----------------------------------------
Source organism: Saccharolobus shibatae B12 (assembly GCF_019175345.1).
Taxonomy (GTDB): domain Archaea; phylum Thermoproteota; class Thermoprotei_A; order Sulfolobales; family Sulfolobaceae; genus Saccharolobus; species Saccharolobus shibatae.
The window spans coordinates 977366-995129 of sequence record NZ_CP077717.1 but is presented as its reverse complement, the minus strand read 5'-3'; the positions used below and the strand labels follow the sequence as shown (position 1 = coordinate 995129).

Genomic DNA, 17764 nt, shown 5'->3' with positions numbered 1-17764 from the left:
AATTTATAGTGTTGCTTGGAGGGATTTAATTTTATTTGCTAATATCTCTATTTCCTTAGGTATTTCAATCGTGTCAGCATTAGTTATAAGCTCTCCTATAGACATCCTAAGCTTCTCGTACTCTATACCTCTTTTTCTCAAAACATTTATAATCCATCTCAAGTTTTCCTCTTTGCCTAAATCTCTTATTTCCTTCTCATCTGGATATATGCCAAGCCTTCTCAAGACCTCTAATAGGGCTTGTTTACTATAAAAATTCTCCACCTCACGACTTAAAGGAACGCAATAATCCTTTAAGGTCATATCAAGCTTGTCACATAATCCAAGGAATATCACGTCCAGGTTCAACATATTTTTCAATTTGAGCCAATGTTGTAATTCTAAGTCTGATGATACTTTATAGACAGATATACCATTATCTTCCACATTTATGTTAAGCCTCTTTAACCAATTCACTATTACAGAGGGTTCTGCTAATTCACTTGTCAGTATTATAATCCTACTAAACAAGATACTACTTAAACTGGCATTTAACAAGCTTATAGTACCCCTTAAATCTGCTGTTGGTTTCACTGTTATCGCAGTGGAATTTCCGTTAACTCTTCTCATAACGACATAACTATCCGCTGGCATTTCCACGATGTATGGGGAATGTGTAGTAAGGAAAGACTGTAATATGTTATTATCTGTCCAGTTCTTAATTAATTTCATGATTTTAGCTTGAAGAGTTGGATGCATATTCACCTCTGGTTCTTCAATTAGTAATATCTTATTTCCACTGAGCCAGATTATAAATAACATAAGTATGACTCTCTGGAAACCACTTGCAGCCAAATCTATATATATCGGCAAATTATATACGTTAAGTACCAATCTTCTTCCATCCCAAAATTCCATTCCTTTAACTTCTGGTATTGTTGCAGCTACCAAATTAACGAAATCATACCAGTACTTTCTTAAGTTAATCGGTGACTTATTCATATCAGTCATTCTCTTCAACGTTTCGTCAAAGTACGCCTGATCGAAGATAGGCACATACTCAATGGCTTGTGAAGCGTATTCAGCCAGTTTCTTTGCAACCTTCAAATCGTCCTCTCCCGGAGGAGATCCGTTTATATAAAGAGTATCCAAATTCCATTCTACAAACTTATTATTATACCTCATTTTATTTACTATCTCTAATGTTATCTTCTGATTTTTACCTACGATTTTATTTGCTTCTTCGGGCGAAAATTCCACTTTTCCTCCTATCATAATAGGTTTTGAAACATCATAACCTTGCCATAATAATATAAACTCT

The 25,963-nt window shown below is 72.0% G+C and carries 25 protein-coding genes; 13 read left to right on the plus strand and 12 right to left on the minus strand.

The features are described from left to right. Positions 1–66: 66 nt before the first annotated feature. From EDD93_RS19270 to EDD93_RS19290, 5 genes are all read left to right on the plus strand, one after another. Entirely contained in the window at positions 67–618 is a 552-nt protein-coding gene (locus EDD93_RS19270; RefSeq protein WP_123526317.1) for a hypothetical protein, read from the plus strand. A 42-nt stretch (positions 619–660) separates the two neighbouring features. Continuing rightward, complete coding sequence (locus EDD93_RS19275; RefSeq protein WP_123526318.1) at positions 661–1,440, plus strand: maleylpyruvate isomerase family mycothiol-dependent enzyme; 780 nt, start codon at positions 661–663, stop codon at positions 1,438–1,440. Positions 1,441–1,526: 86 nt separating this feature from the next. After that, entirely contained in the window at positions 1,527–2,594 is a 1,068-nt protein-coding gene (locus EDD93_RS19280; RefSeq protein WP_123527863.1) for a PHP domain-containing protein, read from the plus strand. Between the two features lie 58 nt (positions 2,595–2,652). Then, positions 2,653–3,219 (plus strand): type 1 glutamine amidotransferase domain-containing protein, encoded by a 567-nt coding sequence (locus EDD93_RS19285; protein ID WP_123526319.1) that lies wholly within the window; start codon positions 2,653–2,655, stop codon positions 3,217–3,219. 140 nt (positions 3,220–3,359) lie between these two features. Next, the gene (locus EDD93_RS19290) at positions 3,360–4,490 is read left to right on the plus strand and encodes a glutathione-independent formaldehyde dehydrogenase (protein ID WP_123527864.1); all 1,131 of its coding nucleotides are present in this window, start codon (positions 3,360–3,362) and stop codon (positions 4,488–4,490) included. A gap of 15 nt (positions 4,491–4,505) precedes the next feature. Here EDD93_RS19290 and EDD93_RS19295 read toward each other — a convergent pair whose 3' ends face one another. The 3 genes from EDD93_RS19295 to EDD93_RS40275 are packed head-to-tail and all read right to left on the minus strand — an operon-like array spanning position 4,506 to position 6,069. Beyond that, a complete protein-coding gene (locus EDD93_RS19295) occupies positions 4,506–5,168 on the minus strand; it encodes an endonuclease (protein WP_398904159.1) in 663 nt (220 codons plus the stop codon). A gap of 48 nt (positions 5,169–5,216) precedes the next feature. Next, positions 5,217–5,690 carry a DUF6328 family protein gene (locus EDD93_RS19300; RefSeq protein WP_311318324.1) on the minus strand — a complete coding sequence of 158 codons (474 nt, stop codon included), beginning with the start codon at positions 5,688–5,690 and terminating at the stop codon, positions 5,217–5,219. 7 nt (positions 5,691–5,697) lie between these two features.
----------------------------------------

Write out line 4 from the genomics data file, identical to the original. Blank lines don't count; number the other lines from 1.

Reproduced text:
Genomic DNA, 17764 nt, shown 5'->3' with positions numbered 1-17764 from the left: